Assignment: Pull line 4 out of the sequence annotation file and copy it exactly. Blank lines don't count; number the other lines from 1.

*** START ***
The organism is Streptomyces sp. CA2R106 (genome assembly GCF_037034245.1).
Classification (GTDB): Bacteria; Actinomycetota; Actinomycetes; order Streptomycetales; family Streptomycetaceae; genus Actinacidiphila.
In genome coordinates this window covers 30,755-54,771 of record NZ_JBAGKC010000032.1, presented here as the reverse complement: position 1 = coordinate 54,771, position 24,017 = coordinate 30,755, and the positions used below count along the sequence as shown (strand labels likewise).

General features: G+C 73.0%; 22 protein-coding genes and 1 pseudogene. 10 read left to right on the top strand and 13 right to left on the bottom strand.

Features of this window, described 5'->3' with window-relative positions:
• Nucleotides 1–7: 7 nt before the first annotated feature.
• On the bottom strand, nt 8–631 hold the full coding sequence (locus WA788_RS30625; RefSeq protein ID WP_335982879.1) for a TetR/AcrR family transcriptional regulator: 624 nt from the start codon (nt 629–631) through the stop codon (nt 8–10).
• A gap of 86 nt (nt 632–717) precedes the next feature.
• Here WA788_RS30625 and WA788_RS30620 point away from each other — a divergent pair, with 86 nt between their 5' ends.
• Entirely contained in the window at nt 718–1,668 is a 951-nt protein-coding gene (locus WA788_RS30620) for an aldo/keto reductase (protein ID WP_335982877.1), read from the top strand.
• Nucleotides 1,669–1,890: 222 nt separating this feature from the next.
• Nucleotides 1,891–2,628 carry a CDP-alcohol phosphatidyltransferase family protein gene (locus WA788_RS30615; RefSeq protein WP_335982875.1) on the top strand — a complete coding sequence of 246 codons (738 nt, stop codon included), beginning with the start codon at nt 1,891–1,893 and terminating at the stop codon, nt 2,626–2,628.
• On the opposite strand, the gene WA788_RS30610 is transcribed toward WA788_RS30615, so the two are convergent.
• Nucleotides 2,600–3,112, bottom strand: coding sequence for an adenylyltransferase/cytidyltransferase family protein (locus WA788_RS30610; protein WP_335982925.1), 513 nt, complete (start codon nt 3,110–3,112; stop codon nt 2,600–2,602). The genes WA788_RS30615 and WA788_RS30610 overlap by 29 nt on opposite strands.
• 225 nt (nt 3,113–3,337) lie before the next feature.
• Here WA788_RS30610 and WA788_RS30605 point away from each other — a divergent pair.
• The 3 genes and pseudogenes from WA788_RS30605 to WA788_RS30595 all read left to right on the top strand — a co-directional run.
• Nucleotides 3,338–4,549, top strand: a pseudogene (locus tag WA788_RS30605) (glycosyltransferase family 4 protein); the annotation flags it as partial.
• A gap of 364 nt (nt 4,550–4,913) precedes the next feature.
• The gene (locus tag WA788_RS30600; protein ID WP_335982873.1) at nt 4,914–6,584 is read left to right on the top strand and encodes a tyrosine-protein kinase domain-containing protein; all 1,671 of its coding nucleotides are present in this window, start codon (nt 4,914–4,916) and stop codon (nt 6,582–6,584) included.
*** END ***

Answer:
General features: G+C 73.0%; 22 protein-coding genes and 1 pseudogene. 10 read left to right on the top strand and 13 right to left on the bottom strand.